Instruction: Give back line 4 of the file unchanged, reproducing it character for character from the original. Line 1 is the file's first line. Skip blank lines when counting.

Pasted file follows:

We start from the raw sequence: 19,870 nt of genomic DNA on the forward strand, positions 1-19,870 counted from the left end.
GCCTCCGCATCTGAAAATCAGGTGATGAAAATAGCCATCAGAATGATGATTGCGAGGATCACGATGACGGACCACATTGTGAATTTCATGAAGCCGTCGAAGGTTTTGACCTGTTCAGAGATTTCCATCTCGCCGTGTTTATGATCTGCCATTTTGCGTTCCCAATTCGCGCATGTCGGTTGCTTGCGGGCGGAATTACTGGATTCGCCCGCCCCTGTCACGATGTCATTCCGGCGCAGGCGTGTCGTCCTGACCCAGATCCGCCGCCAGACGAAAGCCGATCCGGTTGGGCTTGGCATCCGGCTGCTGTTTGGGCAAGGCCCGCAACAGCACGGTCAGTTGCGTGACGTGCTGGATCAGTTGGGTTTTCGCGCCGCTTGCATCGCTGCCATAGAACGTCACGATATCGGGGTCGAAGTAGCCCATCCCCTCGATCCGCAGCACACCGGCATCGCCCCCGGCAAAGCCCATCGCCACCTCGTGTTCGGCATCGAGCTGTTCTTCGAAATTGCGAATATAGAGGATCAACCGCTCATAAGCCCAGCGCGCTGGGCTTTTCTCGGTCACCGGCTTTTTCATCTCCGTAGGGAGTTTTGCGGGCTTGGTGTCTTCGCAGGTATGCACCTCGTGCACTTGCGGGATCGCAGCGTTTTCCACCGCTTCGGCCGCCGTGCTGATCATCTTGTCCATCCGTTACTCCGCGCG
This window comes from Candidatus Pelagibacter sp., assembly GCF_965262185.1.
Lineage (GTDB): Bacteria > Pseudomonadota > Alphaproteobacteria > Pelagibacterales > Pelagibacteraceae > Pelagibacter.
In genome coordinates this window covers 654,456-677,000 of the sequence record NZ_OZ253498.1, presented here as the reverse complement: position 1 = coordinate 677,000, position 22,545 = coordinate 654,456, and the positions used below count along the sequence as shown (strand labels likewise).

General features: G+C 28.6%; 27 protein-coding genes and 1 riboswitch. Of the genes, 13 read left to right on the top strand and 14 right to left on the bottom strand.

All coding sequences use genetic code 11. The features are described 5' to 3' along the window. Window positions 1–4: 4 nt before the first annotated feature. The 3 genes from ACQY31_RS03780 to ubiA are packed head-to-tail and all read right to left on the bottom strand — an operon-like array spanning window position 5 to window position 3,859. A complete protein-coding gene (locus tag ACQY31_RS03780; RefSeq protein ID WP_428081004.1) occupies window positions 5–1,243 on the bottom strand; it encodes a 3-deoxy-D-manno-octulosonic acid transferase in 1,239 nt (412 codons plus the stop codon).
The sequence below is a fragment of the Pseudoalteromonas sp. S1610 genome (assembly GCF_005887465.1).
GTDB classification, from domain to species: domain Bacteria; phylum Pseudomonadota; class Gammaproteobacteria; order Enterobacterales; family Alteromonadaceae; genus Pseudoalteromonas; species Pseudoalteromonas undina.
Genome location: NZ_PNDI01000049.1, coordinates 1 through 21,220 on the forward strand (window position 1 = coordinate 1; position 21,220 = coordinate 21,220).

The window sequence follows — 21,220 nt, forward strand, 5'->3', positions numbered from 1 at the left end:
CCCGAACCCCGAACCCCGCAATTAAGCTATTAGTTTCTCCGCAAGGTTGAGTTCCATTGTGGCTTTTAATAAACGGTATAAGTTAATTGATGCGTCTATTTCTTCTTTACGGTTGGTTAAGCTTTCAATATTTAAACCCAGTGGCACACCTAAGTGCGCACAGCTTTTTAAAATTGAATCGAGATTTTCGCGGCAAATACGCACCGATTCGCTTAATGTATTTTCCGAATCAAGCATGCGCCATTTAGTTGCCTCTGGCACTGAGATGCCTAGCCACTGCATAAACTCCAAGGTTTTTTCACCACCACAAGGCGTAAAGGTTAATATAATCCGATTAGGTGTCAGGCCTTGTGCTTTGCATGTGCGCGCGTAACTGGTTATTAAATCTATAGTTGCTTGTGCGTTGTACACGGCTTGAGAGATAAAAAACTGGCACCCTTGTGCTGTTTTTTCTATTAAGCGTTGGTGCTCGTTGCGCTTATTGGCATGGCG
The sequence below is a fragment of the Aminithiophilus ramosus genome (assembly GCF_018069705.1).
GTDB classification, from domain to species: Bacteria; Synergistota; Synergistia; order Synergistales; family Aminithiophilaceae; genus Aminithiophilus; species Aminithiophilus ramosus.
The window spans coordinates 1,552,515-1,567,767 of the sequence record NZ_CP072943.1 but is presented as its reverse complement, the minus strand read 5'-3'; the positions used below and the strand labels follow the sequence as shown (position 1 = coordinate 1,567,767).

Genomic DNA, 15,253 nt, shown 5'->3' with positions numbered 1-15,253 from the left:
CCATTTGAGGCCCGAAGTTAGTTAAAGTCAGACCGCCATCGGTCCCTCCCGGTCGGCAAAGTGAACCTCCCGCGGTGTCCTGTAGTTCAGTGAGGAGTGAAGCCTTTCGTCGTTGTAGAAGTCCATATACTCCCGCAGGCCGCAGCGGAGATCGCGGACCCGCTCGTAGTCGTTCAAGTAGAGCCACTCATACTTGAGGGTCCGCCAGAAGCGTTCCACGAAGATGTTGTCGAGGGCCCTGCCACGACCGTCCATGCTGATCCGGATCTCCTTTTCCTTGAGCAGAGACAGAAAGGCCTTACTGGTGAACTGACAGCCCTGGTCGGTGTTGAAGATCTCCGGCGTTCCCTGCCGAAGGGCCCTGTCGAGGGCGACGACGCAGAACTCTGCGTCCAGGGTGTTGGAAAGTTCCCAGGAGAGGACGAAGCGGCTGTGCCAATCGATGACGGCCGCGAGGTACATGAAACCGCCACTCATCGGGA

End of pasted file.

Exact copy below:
Lineage (GTDB): Bacteria > Pseudomonadota > Alphaproteobacteria > Pelagibacterales > Pelagibacteraceae > Pelagibacter.